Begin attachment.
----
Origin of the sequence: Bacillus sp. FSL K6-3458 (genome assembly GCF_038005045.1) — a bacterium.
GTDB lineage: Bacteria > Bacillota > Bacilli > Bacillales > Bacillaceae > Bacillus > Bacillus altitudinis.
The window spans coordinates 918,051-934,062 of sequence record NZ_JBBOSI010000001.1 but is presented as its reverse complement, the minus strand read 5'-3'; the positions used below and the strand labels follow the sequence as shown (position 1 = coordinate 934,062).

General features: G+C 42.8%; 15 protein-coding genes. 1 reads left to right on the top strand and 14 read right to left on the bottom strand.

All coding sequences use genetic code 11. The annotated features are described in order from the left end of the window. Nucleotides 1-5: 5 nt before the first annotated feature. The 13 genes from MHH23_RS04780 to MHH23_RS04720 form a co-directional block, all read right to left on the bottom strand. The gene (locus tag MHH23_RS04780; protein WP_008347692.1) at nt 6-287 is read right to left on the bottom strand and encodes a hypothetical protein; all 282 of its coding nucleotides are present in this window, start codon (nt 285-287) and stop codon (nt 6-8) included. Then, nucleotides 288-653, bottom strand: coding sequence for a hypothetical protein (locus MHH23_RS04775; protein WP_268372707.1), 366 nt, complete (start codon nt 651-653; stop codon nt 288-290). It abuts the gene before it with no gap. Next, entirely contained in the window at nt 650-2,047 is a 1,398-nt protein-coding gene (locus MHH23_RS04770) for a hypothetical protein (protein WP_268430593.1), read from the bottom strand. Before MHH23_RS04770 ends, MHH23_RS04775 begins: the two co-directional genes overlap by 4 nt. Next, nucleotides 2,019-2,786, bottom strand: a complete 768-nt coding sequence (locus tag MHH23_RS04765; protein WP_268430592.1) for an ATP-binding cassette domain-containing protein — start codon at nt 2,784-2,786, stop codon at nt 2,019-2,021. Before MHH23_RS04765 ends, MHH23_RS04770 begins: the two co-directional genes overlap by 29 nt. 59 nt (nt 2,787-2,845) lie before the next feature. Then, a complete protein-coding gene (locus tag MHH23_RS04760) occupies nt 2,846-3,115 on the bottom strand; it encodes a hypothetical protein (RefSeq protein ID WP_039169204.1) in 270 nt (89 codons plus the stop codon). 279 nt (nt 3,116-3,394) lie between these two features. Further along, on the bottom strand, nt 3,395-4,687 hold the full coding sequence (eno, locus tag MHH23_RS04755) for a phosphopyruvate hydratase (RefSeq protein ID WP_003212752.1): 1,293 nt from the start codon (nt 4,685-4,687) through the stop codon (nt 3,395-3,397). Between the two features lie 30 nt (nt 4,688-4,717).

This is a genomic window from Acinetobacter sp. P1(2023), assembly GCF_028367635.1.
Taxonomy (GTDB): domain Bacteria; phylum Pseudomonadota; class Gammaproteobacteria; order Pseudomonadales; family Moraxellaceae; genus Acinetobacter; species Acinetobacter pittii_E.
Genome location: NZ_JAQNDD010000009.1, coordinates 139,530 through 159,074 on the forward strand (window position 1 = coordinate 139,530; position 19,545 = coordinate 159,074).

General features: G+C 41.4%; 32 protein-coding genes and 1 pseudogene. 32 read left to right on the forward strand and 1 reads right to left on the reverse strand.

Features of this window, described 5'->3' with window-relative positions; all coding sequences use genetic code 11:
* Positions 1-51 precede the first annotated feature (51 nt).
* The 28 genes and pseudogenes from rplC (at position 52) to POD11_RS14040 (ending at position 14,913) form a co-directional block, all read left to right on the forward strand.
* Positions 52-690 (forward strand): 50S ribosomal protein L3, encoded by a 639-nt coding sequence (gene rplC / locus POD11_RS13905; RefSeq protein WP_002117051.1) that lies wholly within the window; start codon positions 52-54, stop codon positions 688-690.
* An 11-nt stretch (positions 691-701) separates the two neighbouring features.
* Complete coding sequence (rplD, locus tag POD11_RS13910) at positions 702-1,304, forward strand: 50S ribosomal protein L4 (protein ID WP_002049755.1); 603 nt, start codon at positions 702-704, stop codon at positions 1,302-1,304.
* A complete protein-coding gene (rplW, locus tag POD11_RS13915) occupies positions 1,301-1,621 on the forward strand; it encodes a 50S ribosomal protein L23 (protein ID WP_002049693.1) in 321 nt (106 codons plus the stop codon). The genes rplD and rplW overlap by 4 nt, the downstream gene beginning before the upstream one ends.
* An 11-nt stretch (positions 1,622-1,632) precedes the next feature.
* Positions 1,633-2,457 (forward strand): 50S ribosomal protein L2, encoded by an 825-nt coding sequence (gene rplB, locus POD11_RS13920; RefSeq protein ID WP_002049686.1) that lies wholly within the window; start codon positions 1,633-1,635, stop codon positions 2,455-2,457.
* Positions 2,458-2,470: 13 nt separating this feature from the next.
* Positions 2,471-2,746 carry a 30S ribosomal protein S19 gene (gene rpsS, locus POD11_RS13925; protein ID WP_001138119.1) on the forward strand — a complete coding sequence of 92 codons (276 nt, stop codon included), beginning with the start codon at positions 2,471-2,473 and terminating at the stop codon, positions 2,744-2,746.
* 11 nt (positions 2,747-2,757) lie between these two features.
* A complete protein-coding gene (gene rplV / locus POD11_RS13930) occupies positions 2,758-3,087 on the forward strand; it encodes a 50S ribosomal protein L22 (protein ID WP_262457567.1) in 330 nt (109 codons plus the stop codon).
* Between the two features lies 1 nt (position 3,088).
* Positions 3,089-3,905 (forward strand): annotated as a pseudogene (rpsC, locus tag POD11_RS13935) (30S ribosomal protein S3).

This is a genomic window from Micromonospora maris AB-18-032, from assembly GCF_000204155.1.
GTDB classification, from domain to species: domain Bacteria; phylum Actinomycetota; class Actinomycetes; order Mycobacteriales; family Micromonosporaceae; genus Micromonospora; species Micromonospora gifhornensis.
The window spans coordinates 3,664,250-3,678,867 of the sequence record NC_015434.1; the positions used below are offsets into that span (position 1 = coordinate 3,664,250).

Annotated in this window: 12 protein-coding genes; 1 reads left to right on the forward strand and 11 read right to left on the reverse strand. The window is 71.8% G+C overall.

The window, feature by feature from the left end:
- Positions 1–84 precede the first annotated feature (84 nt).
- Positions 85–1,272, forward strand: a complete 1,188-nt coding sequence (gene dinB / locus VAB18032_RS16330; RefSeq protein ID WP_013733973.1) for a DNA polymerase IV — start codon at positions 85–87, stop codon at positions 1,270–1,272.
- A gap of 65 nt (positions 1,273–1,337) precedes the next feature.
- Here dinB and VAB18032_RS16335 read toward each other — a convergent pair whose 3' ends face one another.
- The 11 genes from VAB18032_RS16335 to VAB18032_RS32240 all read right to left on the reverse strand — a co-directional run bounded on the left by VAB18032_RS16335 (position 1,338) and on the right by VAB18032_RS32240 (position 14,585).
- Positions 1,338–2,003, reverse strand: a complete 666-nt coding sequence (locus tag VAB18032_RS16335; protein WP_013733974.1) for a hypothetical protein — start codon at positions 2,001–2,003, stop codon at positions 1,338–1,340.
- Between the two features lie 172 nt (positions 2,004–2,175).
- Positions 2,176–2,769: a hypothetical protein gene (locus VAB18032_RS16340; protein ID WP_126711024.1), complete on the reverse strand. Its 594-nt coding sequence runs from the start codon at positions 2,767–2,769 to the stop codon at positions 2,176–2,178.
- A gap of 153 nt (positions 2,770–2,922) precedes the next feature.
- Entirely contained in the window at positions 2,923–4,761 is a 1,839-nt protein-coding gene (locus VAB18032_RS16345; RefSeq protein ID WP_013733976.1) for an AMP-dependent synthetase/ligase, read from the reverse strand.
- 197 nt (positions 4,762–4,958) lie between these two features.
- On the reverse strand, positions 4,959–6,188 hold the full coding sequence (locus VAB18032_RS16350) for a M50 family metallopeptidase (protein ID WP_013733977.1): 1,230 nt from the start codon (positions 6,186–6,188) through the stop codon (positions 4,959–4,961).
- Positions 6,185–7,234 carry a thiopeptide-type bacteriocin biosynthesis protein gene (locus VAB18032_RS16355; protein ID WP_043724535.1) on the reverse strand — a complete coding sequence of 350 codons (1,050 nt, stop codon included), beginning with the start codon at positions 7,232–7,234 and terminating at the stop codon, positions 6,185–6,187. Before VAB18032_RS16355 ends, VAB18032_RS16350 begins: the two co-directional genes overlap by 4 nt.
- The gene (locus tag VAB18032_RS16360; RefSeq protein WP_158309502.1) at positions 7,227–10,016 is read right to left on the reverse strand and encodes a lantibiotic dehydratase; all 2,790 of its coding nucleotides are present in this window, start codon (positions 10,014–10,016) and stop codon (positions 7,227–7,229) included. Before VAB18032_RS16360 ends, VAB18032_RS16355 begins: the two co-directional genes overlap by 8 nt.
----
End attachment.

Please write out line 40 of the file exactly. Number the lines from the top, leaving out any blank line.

- 197 nt (positions 4,762–4,958) lie between these two features.